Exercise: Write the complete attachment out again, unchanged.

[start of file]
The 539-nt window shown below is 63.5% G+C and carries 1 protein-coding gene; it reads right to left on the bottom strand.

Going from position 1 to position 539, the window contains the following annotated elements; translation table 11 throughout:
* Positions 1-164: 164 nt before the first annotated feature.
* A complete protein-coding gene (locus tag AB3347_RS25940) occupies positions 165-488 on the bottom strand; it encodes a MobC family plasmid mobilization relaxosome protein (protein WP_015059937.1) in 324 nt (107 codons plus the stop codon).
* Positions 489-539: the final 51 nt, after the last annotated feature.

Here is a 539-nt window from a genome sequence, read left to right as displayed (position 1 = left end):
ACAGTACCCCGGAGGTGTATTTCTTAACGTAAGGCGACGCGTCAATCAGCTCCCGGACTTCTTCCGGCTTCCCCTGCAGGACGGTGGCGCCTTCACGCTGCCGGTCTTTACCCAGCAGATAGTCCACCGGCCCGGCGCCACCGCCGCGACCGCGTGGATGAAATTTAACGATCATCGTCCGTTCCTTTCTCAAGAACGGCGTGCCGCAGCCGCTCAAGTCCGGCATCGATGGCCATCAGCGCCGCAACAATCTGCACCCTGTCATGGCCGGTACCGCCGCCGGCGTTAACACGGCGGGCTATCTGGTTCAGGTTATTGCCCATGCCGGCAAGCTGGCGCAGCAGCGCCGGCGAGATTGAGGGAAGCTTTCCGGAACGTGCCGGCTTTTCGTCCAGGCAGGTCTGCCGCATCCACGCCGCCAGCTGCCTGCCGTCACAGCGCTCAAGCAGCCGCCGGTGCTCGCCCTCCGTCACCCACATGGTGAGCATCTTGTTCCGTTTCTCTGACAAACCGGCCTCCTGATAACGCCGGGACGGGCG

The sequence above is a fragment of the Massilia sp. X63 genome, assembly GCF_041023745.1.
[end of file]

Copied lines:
The 539-nt window shown below is 63.5% G+C and carries 1 protein-coding gene; it reads right to left on the bottom strand.

Going from position 1 to position 539, the window contains the following annotated elements; translation table 11 throughout:
* Positions 1-164: 164 nt before the first annotated feature.
* A complete protein-coding gene (locus tag AB3347_RS25940) occupies positions 165-488 on the bottom strand; it encodes a MobC family plasmid mobilization relaxosome protein (protein WP_015059937.1) in 324 nt (107 codons plus the stop codon).
* Positions 489-539: the final 51 nt, after the last annotated feature.

Here is a 539-nt window from a genome sequence, read left to right as displayed (position 1 = left end):
ACAGTACCCCGGAGGTGTATTTCTTAACGTAAGGCGACGCGTCAATCAGCTCCCGGACTTCTTCCGGCTTCCCCTGCAGGACGGTGGCGCCTTCACGCTGCCGGTCTTTACCCAGCAGATAGTCCACCGGCCCGGCGCCACCGCCGCGACCGCGTGGATGAAATTTAACGATCATCGTCCGTTCCTTTCTCAAGAACGGCGTGCCGCAGCCGCTCAAGTCCGGCATCGATGGCCATCAGCGCCGCAACAATCTGCACCCTGTCATGGCCGGTACCGCCGCCGGCGTTAACACGGCGGGCTATCTGGTTCAGGTTATTGCCCATGCCGGCAAGCTGGCGCAGCAGCGCCGGCGAGATTGAGGGAAGCTTTCCGGAACGTGCCGGCTTTTCGTCCAGGCAGGTCTGCCGCATCCACGCCGCCAGCTGCCTGCCGTCACAGCGCTCAAGCAGCCGCCGGTGCTCGCCCTCCGTCACCCACATGGTGAGCATCTTGTTCCGTTTCTCTGACAAACCGGCCTCCTGATAACGCCGGGACGGGCG

The sequence above is a fragment of the Massilia sp. X63 genome, assembly GCF_041023745.1.